As anyone who has spent much time online could tell you, on the internet, people feel free to do and say terrible things that would be a lot more difficult to do offline. Certain social norms just don’t seem to extend, with their full strength, into the online world, and figuring out why has been a major project for some researchers — especially as the harassment problem on platforms like Twitter has gained more and more visibility.
The most straightforward way to explain the problem is that when people are immersed in online communities, particularly toxic ones, they sense and react to a different set of social norms than they do when they’re out in the world. It is unfortunately the case that in many corners of the online world, you can hurl racial slurs with impunity — with no real damage to your reputation and no sense that you are violating the expectations of others — in a way you can’t offline. (I’d of course be remiss to not point out that since last week, there’s been an uptick in this sort of behavior offline as well.) So changing people’s behavior for the better, which is never an easy thing to do, can be even more difficult online, given all the noxious incentives and norms that abound there.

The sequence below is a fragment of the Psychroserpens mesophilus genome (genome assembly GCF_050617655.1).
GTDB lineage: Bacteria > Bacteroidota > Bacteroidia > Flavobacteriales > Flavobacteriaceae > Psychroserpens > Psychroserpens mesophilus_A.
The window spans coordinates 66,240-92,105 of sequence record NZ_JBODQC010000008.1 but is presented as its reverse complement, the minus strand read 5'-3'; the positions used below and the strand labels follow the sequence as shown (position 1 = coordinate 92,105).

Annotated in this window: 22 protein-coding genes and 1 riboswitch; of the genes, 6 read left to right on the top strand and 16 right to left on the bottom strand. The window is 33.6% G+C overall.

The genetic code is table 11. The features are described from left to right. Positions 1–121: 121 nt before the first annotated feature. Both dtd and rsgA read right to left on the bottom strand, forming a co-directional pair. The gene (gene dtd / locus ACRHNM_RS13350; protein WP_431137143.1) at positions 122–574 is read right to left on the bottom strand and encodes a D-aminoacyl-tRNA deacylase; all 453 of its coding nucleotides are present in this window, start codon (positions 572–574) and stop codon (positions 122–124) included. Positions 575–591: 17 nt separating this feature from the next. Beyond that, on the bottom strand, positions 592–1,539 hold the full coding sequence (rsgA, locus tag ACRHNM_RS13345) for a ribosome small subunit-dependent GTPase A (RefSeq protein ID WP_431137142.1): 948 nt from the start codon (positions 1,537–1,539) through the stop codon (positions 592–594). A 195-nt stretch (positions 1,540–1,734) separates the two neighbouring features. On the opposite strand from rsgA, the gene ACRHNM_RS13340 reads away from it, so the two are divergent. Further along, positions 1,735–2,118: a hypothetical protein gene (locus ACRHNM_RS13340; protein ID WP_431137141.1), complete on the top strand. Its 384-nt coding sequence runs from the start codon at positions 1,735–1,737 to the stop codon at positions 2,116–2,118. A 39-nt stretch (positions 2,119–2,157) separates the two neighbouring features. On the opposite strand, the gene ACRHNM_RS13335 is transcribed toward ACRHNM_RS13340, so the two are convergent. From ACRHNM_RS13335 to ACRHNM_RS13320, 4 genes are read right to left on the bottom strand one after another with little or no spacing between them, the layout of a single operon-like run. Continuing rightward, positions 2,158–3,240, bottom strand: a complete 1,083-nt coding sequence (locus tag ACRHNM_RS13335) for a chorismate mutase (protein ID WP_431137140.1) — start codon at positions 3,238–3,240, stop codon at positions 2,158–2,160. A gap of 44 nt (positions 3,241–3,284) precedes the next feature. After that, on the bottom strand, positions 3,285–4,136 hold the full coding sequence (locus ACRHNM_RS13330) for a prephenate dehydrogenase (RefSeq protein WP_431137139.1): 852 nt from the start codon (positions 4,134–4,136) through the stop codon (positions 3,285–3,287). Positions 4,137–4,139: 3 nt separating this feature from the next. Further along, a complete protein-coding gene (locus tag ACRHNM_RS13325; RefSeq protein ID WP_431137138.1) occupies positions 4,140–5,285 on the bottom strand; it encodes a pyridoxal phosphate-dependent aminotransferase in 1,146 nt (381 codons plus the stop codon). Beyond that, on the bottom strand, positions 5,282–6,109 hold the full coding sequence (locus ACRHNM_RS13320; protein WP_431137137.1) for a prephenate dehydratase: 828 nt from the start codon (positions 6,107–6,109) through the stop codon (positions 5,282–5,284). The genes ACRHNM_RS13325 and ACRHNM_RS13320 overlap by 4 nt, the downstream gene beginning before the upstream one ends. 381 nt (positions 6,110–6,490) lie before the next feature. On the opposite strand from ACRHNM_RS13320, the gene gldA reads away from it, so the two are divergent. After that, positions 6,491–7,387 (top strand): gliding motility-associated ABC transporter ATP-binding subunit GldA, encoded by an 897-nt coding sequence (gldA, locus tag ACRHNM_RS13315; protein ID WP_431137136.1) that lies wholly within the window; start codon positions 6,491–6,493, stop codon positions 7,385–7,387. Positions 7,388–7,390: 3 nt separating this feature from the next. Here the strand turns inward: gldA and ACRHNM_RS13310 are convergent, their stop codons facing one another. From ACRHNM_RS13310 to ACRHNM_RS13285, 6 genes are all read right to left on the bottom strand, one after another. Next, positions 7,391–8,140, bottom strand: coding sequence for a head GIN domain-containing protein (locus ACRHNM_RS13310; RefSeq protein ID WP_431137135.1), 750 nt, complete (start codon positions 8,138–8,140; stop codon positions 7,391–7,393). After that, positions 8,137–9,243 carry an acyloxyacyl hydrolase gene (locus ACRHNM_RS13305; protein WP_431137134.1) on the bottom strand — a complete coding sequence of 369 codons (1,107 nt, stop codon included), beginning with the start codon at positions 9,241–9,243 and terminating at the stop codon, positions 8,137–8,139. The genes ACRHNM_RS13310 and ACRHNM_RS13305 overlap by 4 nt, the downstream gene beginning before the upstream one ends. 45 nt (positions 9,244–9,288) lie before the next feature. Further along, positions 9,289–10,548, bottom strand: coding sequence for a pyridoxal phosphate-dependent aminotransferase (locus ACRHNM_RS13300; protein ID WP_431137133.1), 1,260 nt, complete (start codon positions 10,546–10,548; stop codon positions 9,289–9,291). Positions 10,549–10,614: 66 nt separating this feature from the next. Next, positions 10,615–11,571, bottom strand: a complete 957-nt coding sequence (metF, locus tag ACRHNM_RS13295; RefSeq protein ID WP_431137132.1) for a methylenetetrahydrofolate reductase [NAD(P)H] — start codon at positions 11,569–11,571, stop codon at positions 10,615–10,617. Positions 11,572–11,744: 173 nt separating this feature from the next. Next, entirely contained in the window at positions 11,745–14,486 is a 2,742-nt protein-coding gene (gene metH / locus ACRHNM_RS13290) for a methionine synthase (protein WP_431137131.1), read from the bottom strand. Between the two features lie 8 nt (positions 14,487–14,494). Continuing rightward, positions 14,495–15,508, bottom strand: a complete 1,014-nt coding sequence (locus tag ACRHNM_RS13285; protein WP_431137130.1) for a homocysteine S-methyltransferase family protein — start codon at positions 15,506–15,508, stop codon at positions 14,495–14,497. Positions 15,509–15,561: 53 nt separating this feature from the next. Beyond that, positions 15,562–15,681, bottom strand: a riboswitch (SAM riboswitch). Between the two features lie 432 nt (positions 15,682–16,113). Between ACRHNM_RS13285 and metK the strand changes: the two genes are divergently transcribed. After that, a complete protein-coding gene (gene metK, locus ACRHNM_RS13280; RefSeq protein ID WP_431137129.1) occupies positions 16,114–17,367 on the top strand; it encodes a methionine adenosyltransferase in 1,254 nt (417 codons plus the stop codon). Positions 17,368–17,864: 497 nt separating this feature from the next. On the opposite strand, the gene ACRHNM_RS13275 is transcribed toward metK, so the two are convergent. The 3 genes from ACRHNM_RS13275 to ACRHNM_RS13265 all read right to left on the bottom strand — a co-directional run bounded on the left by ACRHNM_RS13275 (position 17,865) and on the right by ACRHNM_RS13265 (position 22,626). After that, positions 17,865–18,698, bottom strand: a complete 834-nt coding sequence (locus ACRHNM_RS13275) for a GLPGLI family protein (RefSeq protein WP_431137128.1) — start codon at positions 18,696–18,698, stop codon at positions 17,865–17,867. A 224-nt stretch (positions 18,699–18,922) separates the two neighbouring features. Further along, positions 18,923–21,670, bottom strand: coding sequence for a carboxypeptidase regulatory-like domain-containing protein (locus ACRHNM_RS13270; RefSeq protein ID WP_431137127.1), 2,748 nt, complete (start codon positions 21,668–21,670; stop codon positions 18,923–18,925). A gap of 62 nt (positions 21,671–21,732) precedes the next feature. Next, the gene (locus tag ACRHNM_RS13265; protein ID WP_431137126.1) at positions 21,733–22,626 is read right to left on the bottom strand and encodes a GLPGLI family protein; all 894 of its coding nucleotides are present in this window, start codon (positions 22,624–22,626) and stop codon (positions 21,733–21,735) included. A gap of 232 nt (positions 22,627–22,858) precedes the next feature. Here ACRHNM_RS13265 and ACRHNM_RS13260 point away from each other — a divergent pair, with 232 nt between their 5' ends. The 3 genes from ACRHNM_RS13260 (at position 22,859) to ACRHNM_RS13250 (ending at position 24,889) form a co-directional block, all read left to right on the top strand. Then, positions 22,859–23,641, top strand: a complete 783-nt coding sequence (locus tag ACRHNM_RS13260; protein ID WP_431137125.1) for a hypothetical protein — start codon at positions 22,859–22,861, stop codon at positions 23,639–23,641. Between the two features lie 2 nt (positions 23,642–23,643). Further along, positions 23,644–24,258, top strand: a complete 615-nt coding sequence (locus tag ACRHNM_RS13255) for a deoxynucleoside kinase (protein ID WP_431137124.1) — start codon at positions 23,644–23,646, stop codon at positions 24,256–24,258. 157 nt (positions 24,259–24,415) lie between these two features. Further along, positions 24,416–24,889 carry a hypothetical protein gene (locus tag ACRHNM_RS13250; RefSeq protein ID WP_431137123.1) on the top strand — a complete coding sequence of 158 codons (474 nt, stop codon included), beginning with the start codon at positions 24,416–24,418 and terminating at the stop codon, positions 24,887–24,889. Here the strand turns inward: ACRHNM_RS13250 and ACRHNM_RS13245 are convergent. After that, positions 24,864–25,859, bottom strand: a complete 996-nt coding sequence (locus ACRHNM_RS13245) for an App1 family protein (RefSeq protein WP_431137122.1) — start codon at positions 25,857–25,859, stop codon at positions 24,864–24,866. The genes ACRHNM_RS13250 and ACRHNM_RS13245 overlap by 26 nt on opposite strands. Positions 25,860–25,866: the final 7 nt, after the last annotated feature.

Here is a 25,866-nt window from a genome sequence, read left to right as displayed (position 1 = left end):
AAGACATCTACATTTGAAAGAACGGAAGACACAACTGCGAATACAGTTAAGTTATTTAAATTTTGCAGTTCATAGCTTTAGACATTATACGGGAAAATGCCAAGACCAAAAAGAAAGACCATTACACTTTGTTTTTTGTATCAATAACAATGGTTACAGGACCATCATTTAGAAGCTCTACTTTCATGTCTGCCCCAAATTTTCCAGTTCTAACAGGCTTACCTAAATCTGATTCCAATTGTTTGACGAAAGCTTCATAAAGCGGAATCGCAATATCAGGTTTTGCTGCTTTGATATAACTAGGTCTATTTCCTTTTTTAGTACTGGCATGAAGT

One possible avenue for nudging people to act better involves addressing those social norms: finding ways to make it clear to the perpetrators of online harassment and their racism that their behavior isn’t acceptable, that the broader community will socially sanction them if they continue to engage in it. In a new paper in the journal Political Behavior, Kevin Munger, a Ph.D. student at New York University’s politics department, offers a test of this theory.
For his study, which is cleverly titled “Tweetment Effects on the Tweeted” — a play on words of treatment effects — Munger used Twitter-scraping tools to come up with a list of Twitter accounts operated by white users who had used the word n*gger to harass black Twitter users, and then culled the list to include only those who had engaged in the most offensive tweeting, as defined by a list which included other slurs as well.